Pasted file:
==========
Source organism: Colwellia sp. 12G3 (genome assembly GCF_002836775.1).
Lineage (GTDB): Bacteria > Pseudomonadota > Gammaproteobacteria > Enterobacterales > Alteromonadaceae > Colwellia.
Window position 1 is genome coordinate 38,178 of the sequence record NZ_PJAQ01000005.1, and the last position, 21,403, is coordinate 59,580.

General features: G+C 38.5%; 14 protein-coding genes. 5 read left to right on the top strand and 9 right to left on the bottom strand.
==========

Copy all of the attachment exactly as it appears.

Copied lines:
Source organism: Colwellia sp. 12G3 (genome assembly GCF_002836775.1).
Lineage (GTDB): Bacteria > Pseudomonadota > Gammaproteobacteria > Enterobacterales > Alteromonadaceae > Colwellia.
Window position 1 is genome coordinate 38,178 of the sequence record NZ_PJAQ01000005.1, and the last position, 21,403, is coordinate 59,580.

General features: G+C 38.5%; 14 protein-coding genes. 5 read left to right on the top strand and 9 right to left on the bottom strand.